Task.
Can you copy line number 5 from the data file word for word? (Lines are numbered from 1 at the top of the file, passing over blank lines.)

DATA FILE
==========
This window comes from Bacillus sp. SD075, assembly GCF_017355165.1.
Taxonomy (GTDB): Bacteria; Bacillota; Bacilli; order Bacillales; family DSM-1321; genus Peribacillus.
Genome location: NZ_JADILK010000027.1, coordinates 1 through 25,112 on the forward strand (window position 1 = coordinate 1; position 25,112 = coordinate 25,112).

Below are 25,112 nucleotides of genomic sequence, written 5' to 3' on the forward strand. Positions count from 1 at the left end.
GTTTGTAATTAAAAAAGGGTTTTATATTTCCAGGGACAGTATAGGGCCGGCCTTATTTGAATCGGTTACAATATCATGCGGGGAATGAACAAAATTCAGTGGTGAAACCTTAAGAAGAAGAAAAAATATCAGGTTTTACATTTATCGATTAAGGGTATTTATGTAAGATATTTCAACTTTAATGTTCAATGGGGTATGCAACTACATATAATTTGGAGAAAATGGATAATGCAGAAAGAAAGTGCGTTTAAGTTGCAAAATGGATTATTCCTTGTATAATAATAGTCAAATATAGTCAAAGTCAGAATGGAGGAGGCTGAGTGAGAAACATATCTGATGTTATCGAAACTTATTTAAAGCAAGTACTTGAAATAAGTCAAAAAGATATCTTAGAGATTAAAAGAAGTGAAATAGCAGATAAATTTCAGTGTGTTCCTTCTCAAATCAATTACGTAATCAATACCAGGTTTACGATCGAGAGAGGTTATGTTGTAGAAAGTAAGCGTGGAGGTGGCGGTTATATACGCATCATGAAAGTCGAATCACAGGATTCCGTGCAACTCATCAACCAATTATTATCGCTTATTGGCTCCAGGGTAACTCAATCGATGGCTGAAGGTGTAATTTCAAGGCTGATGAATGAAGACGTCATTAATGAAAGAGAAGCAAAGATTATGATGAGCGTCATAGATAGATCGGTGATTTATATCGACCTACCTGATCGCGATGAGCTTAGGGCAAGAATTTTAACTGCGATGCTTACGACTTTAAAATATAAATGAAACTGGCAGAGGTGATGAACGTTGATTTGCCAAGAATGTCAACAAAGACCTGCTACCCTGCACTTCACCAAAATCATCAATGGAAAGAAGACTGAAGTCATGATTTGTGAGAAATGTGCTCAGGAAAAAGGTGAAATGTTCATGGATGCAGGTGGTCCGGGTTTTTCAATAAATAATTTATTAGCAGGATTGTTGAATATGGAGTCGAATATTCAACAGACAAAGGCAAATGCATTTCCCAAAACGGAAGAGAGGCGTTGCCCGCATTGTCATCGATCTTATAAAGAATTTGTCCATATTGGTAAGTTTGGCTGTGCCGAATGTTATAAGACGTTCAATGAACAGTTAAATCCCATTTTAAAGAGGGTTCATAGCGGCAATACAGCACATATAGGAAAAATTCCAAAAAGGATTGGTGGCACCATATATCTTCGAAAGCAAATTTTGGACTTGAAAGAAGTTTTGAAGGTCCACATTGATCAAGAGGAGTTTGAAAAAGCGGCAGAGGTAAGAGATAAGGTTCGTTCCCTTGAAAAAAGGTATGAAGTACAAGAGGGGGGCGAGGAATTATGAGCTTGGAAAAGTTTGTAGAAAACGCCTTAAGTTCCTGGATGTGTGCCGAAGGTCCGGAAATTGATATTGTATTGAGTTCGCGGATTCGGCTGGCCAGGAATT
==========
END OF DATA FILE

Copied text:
GTTTGTAATTAAAAAAGGGTTTTATATTTCCAGGGACAGTATAGGGCCGGCCTTATTTGAATCGGTTACAATATCATGCGGGGAATGAACAAAATTCAGTGGTGAAACCTTAAGAAGAAGAAAAAATATCAGGTTTTACATTTATCGATTAAGGGTATTTATGTAAGATATTTCAACTTTAATGTTCAATGGGGTATGCAACTACATATAATTTGGAGAAAATGGATAATGCAGAAAGAAAGTGCGTTTAAGTTGCAAAATGGATTATTCCTTGTATAATAATAGTCAAATATAGTCAAAGTCAGAATGGAGGAGGCTGAGTGAGAAACATATCTGATGTTATCGAAACTTATTTAAAGCAAGTACTTGAAATAAGTCAAAAAGATATCTTAGAGATTAAAAGAAGTGAAATAGCAGATAAATTTCAGTGTGTTCCTTCTCAAATCAATTACGTAATCAATACCAGGTTTACGATCGAGAGAGGTTATGTTGTAGAAAGTAAGCGTGGAGGTGGCGGTTATATACGCATCATGAAAGTCGAATCACAGGATTCCGTGCAACTCATCAACCAATTATTATCGCTTATTGGCTCCAGGGTAACTCAATCGATGGCTGAAGGTGTAATTTCAAGGCTGATGAATGAAGACGTCATTAATGAAAGAGAAGCAAAGATTATGATGAGCGTCATAGATAGATCGGTGATTTATATCGACCTACCTGATCGCGATGAGCTTAGGGCAAGAATTTTAACTGCGATGCTTACGACTTTAAAATATAAATGAAACTGGCAGAGGTGATGAACGTTGATTTGCCAAGAATGTCAACAAAGACCTGCTACCCTGCACTTCACCAAAATCATCAATGGAAAGAAGACTGAAGTCATGATTTGTGAGAAATGTGCTCAGGAAAAAGGTGAAATGTTCATGGATGCAGGTGGTCCGGGTTTTTCAATAAATAATTTATTAGCAGGATTGTTGAATATGGAGTCGAATATTCAACAGACAAAGGCAAATGCATTTCCCAAAACGGAAGAGAGGCGTTGCCCGCATTGTCATCGATCTTATAAAGAATTTGTCCATATTGGTAAGTTTGGCTGTGCCGAATGTTATAAGACGTTCAATGAACAGTTAAATCCCATTTTAAAGAGGGTTCATAGCGGCAATACAGCACATATAGGAAAAATTCCAAAAAGGATTGGTGGCACCATATATCTTCGAAAGCAAATTTTGGACTTGAAAGAAGTTTTGAAGGTCCACATTGATCAAGAGGAGTTTGAAAAAGCGGCAGAGGTAAGAGATAAGGTTCGTTCCCTTGAAAAAAGGTATGAAGTACAAGAGGGGGGCGAGGAATTATGAGCTTGGAAAAGTTTGTAGAAAACGCCTTAAGTTCCTGGATGTGTGCCGAAGGTCCGGAAATTGATATTGTATTGAGTTCGCGGATTCGGCTGGCCAGGAATT